Turkey Captures Syrian Town of Afrin From Kurds
(Bloomberg) -- Turkish-led forces captured the northern Syrian town of Afrin on Sunday, driving out Kurdish fighters and declaring control two months after starting an offensive to expel U.S.-backed Kurdish forces from the border area.
Turkish President Recep Tayyip Erdogan said in a speech the flags of Turkey and its Free Syrian Army allies had been raised in the center of Afrin as the “terrorists have fled”. "As of 0830 this morning, the Free Syrian Army, with the support of the Turkish Armed Forces, have gained total control over Afrin town center,” Erdogan said on Twitter.
The capture of Afrin could propel Erdogan to expand his campaign to drive the Syrian Kurdish YPG militia from the border and quash aspirations of Kurdish self-rule. Turkish authorities see the YPG as an extension of PKK militants who have been battling for Kurdish autonomy in Turkey for decades. Turkish commandos have also been fighting PKK militants in northern Iraq since last week, state-run TRT television reported Sunday.
Othman Sheikh Issa, a Kurdish official from Afrin, said in a statement the fight against Turkish-led forces would not stop but would take a different form. “The resistance will continue until every part of Afrin has been liberated and it’s people return home,” Issa said.
There was no immediate comment from the Syrian government.
Turkey has already said it had no intention of handing over Afrin to the Syrian government of President Bashar al-Assad and that the area would be ruled by locals.
Ali Serdar Erdurmaz, an analyst with Hasan Kalyoncu University based in Gaziantep province near the Syrian border, said the victory would embolden Erdogan, who has urged the U.S. to ensure the YPG also withdraws from the town of Manbij, further east.
If that happens, Turkey would control a large chunk of northern Syria from the Euphrates River to the Mediterranean coast, in effect blocking the formation of a Kurdish statelet in the area, Erdurmaz said. “The capture of Afrin ensures that Turkey will have a say in its future,” he said.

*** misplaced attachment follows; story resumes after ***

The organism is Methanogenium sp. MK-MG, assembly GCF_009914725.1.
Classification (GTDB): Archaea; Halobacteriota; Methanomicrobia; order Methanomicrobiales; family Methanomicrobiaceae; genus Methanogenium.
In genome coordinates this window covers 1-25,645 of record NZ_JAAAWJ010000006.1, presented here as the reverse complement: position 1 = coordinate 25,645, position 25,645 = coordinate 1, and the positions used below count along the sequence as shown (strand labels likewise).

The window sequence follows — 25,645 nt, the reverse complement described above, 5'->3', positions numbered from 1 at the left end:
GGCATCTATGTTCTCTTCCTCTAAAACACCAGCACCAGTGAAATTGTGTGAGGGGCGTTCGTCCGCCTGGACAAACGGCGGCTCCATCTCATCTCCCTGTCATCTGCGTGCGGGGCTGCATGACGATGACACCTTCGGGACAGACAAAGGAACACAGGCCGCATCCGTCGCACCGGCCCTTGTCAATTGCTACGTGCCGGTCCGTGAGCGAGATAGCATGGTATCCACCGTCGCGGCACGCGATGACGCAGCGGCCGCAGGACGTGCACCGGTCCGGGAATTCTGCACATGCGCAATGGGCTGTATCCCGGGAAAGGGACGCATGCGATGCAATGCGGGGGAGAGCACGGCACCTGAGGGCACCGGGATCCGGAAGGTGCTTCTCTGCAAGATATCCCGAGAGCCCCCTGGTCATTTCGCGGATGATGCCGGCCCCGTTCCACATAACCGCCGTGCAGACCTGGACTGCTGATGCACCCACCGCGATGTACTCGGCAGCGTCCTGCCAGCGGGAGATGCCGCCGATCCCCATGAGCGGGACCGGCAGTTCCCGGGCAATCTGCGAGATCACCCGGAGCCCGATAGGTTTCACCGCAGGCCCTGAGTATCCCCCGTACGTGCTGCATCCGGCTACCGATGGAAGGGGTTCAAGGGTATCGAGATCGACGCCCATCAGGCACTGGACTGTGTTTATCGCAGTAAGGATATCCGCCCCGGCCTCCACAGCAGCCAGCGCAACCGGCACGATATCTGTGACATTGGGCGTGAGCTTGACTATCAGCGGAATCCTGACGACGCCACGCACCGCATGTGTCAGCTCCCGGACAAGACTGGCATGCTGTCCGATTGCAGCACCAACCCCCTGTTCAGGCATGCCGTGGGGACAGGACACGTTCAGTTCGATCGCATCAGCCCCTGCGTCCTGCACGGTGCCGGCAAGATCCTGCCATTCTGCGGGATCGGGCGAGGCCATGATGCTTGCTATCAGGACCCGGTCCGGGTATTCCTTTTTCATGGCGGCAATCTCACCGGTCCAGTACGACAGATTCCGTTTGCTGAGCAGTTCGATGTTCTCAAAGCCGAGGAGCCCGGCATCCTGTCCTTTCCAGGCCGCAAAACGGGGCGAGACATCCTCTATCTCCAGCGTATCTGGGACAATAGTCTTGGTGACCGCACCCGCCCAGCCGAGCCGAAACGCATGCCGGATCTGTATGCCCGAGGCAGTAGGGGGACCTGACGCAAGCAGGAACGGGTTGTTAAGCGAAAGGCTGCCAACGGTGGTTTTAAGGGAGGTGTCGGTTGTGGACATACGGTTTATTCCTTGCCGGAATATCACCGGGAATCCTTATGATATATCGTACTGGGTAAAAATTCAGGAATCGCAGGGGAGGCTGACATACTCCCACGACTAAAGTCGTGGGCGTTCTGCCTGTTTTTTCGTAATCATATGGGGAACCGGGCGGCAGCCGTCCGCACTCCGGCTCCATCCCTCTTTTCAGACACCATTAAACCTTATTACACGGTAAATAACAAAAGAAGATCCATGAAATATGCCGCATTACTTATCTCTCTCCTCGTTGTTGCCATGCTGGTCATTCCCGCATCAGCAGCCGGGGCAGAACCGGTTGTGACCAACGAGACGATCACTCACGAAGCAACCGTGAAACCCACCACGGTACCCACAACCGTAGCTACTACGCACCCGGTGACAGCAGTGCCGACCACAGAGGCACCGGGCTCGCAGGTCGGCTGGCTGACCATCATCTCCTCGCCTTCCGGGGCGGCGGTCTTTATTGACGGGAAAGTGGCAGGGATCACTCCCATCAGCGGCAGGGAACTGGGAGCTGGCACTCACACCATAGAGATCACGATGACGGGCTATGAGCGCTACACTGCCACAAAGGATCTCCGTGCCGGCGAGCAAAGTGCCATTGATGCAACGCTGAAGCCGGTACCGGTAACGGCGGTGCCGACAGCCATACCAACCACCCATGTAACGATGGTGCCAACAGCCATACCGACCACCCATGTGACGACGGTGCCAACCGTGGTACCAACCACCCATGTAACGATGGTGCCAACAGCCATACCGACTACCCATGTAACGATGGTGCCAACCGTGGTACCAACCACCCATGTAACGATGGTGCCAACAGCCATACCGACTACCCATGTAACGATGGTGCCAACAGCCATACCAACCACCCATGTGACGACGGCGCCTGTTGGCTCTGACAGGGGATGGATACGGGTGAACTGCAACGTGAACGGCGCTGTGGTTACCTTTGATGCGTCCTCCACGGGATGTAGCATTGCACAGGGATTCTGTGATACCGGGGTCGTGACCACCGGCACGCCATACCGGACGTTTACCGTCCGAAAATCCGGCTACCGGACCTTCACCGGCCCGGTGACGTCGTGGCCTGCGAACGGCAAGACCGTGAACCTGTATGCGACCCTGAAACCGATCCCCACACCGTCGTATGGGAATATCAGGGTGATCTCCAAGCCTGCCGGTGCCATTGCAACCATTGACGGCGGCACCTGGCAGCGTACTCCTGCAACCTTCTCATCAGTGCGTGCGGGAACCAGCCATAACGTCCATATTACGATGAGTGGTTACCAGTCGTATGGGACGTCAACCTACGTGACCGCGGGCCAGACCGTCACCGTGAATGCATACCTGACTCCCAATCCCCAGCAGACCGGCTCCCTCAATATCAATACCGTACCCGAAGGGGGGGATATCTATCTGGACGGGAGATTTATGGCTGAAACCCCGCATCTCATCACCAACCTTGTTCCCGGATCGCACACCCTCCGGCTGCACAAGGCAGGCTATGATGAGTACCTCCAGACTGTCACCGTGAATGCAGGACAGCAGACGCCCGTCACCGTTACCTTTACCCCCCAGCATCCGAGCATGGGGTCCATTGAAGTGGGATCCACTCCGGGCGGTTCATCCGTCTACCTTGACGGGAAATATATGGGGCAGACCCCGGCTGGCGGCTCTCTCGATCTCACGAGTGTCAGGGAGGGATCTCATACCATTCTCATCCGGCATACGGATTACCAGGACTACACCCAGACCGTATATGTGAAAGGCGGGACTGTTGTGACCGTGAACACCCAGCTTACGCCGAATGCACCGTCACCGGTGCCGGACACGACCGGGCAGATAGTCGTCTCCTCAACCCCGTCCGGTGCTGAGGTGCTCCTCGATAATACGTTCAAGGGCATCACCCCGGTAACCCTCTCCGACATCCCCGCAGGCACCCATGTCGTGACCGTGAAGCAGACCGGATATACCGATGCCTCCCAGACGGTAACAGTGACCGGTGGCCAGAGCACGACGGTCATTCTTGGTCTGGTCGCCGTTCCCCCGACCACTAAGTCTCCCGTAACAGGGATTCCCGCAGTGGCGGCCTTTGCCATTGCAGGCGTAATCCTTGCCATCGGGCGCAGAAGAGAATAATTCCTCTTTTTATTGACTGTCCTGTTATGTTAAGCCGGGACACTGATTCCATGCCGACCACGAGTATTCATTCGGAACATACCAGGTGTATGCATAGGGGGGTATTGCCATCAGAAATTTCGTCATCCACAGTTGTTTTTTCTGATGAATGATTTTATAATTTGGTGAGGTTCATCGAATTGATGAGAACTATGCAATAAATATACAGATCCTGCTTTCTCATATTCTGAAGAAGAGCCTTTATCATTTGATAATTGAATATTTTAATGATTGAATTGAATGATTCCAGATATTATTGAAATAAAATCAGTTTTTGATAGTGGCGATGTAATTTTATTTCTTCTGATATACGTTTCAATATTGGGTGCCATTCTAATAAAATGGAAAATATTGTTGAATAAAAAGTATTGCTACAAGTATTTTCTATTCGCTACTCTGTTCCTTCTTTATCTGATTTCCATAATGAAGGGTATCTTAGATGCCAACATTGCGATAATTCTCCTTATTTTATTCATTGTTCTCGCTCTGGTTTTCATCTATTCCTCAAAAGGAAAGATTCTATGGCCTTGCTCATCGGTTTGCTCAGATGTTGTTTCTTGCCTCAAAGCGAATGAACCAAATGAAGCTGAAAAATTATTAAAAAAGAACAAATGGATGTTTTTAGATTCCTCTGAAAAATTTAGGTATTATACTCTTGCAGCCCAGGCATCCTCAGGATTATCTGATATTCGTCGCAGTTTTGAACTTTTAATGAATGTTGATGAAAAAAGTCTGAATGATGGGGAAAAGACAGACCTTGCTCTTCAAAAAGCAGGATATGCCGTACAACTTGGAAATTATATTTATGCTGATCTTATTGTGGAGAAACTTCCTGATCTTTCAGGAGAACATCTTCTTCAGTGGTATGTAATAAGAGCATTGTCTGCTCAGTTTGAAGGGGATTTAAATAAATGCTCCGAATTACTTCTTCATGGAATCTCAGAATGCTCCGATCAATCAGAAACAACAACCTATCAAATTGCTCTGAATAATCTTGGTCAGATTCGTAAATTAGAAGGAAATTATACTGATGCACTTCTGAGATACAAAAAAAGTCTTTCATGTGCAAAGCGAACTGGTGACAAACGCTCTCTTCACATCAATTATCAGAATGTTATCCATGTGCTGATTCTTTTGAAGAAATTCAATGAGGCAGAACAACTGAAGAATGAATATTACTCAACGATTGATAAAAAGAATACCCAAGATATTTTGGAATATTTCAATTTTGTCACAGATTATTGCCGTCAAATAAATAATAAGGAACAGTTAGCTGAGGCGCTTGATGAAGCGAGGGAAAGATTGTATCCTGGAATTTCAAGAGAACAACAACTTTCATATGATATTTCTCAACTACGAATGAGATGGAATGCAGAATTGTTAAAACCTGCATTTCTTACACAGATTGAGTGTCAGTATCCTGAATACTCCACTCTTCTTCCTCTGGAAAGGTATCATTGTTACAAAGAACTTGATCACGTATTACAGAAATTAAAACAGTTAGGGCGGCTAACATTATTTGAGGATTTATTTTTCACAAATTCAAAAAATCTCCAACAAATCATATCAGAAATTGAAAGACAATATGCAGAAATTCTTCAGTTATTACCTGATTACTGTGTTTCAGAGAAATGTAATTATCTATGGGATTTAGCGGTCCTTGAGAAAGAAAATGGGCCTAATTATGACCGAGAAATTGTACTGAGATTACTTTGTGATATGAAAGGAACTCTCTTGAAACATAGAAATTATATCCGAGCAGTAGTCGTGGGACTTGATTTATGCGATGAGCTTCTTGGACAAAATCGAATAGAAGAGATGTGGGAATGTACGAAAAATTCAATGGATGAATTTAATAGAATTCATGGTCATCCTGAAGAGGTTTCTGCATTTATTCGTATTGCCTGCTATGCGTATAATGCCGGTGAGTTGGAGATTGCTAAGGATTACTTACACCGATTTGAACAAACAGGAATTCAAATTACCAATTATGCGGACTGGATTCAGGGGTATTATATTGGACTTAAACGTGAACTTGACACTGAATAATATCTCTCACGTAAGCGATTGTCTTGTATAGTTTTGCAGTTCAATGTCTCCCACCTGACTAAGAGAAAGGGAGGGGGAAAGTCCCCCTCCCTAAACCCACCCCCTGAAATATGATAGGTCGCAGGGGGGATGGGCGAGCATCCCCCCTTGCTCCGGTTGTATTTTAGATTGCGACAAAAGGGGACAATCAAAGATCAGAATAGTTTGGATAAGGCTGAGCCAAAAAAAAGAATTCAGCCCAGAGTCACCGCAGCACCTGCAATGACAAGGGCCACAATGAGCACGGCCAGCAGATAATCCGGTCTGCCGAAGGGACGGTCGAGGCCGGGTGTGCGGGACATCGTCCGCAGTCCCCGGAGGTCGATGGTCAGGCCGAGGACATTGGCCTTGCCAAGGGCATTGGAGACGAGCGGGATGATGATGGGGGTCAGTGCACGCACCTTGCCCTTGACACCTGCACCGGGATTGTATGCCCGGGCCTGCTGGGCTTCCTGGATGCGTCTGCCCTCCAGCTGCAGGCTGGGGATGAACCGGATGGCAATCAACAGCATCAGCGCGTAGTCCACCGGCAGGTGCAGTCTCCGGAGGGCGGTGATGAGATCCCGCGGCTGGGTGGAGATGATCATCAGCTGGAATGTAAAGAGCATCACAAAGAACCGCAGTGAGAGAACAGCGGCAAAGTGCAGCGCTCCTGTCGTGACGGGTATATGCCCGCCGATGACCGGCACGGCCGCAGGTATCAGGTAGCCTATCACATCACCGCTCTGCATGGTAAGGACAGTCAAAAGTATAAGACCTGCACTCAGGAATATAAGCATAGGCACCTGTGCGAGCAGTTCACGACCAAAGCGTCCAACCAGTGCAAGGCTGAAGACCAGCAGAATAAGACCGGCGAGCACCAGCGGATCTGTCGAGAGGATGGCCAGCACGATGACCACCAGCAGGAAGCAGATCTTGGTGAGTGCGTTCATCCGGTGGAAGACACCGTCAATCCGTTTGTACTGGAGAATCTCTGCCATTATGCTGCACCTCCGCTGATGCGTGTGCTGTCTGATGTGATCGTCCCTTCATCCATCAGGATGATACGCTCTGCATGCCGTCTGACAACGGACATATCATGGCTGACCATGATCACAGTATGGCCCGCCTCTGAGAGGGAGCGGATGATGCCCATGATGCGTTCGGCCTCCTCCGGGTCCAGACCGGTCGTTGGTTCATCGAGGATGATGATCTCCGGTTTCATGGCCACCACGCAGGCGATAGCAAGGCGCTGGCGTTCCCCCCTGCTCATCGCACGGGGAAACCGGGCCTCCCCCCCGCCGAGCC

Propelled by powerful allies, Assad has managed to reassert control over a large part of his country after seven years of war. But the Turkish offensive has raised the stakes in Syria, where growing tensions among outside power-players including Russia, the U.S., Iran and Israel have increased the risks of escalation.
As the original battles in Syria’s civil war draw to an end, with government forces pummeling the few remaining rebel-held areas and Islamic State on the retreat, new fronts have opened up as local, regional and global powers try to stake out positions for the post-war period.
The U.S. military has said Turkey’s offensive was slowing down the fight against Islamic State elsewhere in Syria as some senior leaders of Kurdish forces have now turned their attention away from that battle.
Armed groups loyal to Assad last month moved to join the Kurdish defense of Afrin but stayed outside the town after Turkish forces fired artillery in a warning not to advance further, state-run Turkish media reported.
Turkey says it killed or wounded more than 3,500 YPG militants in the battle for the town. Turkish troops have suffered more than 40 losses and pro-Turkish Syrian rebels have lost more than 200 fighters in the offensive.
The Syrian Observatory for Human Rights (SOHR), a war monitor, said Turkish-led forces had begun looting and ransacking Afrin soon after Kurdish fighters fled. It said at least 289 civilians, including 43 children had been killed in the offensive that began on January 20 and hundreds more wounded.
After seizing the town, Turkish troops swept Afrin for booby-traps and explosives, believed to have been planted by fleeing Kurdish fighters, CNN-Turk television said Sunday. Civilians welcomed the Free Syrian Army as they entered Afrin. Television footage in Turkey showed residents showering them with rice from balconies while some rebels kissed the ground and fired into the air in celebration.
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